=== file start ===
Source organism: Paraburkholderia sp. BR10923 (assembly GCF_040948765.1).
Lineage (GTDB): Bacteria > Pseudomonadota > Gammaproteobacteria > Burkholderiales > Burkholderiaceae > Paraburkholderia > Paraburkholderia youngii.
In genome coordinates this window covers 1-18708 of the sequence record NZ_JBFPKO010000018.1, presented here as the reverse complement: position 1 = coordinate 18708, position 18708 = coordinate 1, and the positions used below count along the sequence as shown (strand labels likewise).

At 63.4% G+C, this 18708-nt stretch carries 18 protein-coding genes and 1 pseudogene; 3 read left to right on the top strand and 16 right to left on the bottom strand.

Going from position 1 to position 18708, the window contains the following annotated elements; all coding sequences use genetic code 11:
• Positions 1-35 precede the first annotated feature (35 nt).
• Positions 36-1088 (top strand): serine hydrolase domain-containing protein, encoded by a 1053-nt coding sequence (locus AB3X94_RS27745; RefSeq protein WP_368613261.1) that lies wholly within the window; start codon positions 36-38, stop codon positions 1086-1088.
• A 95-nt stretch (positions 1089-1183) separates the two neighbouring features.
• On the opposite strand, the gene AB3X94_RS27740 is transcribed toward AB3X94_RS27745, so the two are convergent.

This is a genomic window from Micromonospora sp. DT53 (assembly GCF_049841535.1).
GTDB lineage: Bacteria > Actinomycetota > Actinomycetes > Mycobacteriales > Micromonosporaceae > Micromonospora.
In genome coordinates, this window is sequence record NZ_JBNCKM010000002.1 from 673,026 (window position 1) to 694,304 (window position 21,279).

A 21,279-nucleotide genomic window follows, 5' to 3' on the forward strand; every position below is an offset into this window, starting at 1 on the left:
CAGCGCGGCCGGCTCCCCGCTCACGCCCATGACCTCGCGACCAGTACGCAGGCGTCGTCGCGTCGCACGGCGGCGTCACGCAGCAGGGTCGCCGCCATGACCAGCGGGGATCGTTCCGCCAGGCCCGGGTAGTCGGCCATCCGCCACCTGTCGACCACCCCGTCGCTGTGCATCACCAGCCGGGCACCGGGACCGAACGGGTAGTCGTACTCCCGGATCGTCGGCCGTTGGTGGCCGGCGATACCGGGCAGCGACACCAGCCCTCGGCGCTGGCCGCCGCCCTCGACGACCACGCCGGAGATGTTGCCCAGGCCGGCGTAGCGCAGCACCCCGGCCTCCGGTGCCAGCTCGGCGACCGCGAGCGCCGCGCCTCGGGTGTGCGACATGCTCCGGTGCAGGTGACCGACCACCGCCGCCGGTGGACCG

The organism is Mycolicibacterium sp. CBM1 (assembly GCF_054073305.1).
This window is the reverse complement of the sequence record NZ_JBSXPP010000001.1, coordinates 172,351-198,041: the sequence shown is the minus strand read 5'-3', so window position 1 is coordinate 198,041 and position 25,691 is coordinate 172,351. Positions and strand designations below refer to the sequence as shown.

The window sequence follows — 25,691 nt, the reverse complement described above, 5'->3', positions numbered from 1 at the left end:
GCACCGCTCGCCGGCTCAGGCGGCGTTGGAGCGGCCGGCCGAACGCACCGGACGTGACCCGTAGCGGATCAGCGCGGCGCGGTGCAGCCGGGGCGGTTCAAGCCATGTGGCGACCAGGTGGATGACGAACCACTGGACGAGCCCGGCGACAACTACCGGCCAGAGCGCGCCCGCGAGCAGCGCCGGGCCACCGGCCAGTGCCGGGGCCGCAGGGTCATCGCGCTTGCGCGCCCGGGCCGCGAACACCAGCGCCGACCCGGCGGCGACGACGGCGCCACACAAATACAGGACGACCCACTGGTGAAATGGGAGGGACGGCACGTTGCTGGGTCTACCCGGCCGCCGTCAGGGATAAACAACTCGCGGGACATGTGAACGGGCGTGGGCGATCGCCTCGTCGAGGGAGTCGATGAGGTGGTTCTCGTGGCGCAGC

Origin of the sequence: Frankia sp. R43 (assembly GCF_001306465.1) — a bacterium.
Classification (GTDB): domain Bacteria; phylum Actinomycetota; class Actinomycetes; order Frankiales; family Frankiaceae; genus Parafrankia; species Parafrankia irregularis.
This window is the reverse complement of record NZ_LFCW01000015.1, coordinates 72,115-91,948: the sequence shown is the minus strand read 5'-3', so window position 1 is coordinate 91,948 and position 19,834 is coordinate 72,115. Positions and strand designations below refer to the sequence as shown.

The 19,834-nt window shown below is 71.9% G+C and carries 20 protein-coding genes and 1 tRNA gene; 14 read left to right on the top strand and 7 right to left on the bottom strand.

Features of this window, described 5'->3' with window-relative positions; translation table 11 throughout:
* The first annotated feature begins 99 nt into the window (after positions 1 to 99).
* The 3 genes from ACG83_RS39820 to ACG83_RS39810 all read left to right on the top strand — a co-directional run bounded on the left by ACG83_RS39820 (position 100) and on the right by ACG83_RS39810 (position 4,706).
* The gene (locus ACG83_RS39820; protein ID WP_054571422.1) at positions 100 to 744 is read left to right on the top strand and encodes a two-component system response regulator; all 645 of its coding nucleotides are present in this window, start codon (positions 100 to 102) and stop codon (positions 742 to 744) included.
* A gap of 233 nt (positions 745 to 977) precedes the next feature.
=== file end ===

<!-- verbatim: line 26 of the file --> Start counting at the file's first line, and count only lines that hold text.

* The gene (locus ACG83_RS39820; protein ID WP_054571422.1) at positions 100 to 744 is read left to right on the top strand and encodes a two-component system response regulator; all 645 of its coding nucleotides are present in this window, start codon (positions 100 to 102) and stop codon (positions 742 to 744) included.